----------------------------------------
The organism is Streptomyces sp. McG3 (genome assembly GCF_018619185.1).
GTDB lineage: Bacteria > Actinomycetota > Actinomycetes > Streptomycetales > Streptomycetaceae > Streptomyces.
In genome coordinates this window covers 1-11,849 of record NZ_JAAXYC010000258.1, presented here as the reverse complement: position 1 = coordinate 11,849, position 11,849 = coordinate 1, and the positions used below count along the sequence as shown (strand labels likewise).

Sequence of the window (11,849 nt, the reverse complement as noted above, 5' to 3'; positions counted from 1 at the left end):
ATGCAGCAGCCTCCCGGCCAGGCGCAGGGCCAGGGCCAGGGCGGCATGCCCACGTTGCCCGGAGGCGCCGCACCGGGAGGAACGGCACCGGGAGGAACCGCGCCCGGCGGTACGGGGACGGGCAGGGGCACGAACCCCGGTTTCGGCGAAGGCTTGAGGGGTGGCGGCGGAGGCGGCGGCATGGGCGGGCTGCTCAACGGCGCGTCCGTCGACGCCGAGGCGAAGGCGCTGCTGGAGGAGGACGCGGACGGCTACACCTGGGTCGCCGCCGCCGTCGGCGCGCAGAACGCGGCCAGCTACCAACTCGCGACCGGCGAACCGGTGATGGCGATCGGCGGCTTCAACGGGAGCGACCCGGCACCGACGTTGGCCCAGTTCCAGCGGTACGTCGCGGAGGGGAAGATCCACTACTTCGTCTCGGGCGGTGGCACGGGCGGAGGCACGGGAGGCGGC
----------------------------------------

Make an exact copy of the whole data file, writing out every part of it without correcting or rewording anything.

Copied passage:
The organism is Streptomyces sp. McG3 (genome assembly GCF_018619185.1).
GTDB lineage: Bacteria > Actinomycetota > Actinomycetes > Streptomycetales > Streptomycetaceae > Streptomyces.
In genome coordinates this window covers 1-11,849 of record NZ_JAAXYC010000258.1, presented here as the reverse complement: position 1 = coordinate 11,849, position 11,849 = coordinate 1, and the positions used below count along the sequence as shown (strand labels likewise).

Sequence of the window (11,849 nt, the reverse complement as noted above, 5' to 3'; positions counted from 1 at the left end):
ATGCAGCAGCCTCCCGGCCAGGCGCAGGGCCAGGGCCAGGGCGGCATGCCCACGTTGCCCGGAGGCGCCGCACCGGGAGGAACGGCACCGGGAGGAACCGCGCCCGGCGGTACGGGGACGGGCAGGGGCACGAACCCCGGTTTCGGCGAAGGCTTGAGGGGTGGCGGCGGAGGCGGCGGCATGGGCGGGCTGCTCAACGGCGCGTCCGTCGACGCCGAGGCGAAGGCGCTGCTGGAGGAGGACGCGGACGGCTACACCTGGGTCGCCGCCGCCGTCGGCGCGCAGAACGCGGCCAGCTACCAACTCGCGACCGGCGAACCGGTGATGGCGATCGGCGGCTTCAACGGGAGCGACCCGGCACCGACGTTGGCCCAGTTCCAGCGGTACGTCGCGGAGGGGAAGATCCACTACTTCGTCTCGGGCGGTGGCACGGGCGGAGGCACGGGAGGCGGC